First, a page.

The Muslim Community’s Outreach for Adopting Eid as a National Holiday
Under the Bill Clinton’s administration, the American government placed a great emphasis on religious freedom and tried to distinguish the Muslim radicals from regular Muslims.
“Under the Bill Clinton’s administration (1993-2001)
- Vice President Albert Gore became the highest ranking US official to visit a Mosque
- After President Bill Clinton’s speech on religious freedom, Friday prayers are held regularly in the U.S. Capitol building for Muslim staffers, federal employees, and other Muslims in the area.
- A crescent and star is displayed on the White House lawn alongside a menorah and Christmas tree
- Held an Eid celebration in the White House” 1
Many Muslim Americans considered the adoption of Eid as a national holiday, as an efficient way of gaining “symbolic recognition” of Islam in American society; that would create a concrete political and social platform.2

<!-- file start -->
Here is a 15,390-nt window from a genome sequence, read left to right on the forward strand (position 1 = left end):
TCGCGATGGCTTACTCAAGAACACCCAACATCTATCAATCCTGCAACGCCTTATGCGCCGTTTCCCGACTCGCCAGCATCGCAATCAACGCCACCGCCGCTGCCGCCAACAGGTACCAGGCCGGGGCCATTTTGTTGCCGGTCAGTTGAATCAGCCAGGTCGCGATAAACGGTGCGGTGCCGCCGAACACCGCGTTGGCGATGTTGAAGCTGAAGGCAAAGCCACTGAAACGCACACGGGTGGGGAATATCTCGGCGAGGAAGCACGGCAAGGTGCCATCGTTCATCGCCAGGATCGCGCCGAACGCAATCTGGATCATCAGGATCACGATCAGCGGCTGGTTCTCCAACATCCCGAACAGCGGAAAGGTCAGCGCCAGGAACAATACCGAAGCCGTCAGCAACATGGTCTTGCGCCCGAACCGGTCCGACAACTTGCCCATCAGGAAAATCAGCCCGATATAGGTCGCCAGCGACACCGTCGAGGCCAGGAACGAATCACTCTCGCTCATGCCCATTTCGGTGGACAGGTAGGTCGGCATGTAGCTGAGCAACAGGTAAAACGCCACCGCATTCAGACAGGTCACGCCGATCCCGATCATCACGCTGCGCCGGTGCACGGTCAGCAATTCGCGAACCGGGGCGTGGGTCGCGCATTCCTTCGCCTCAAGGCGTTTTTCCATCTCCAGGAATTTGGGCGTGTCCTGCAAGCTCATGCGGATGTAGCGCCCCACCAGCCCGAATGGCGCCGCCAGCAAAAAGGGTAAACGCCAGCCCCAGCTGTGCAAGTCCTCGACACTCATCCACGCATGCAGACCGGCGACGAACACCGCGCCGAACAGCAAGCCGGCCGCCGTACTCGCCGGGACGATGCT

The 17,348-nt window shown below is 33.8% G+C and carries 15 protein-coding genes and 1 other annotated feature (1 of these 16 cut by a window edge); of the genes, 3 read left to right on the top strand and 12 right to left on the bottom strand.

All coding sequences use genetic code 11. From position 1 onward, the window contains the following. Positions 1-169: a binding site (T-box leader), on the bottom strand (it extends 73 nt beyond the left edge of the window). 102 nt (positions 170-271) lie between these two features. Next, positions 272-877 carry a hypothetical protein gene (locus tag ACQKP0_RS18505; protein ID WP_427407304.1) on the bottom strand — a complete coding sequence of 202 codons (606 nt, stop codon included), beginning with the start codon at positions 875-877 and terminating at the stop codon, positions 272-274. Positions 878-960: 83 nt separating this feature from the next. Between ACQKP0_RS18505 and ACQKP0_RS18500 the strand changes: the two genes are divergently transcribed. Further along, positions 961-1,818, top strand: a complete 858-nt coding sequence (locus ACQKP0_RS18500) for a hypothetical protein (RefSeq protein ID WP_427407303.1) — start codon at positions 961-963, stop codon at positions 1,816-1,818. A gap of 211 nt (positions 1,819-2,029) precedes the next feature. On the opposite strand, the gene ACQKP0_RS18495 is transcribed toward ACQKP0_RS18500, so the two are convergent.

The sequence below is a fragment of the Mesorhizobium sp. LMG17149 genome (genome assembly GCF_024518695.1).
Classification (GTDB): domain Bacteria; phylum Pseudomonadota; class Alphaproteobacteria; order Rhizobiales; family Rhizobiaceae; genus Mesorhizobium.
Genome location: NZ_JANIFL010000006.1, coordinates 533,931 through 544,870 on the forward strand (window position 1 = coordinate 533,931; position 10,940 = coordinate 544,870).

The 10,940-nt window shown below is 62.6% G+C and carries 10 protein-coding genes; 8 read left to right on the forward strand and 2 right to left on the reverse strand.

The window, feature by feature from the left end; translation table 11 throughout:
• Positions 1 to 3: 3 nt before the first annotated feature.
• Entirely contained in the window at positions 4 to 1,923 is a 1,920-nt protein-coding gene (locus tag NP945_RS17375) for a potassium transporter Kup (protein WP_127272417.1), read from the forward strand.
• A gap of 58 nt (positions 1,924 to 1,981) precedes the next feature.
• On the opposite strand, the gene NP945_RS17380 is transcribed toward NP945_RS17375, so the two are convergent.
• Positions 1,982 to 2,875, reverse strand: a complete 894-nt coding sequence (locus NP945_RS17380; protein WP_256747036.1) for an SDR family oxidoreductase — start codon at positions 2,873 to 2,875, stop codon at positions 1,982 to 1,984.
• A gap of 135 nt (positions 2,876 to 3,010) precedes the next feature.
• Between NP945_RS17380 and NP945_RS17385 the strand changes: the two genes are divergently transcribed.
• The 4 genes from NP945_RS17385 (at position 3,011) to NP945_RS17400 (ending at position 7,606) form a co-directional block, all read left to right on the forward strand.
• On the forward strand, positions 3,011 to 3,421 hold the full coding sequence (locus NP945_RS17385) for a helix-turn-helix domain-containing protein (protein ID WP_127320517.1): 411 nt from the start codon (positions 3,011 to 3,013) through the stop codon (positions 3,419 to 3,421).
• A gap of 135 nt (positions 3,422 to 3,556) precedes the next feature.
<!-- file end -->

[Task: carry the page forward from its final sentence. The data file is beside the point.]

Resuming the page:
Muslims’ Grassroots Movement
A lot of actions have been carried out by the Muslim student groups on many college campuses, especially the Muslim Student Association (MSA). As a result, the entire Syracuse University officially closes on Eid. Other Muslim associations and organizations also work at both local and national levels to gain recognition of Eid in the United States. 3
- “The American Muslim Council (AMC) in Washington D.C.: a nonprofit, sociopolitical organization established in 1990 that works to promote ethical values among Muslims and the educate voters about the electoral process.
- The Muslim Public Affairs Council (MPAC): a bipartisan organization that also concentrates on voter education, helping Muslims understand the issues and how to make political decisions within the context of Islam.” 4
There have been several political movements among Muslim American activists to adopt Eid as a national holiday —
Eid al-Fitr as a national holiday of the United States?
|Of Course! Why Not?||No, Not Yet…|
| If you want to learn about this section, please visit my colleague GaYoung’s page.
- Hasan, Asma Gull. American Muslims: the New Generation. New York: Continuum, 2000. 153. Print. ↩
- Hasan, Asma Gull. American Muslims: the New Generation. New York: Continuum, 2000. 154. Print. ↩
- Smith, Jane I. Islam in America. New York, NY: Columbia UP, 2010. 133. Print. ↩
- Smith, Jane I. Islam in America. New York, NY: Columbia UP, 2010. 134. Print. ↩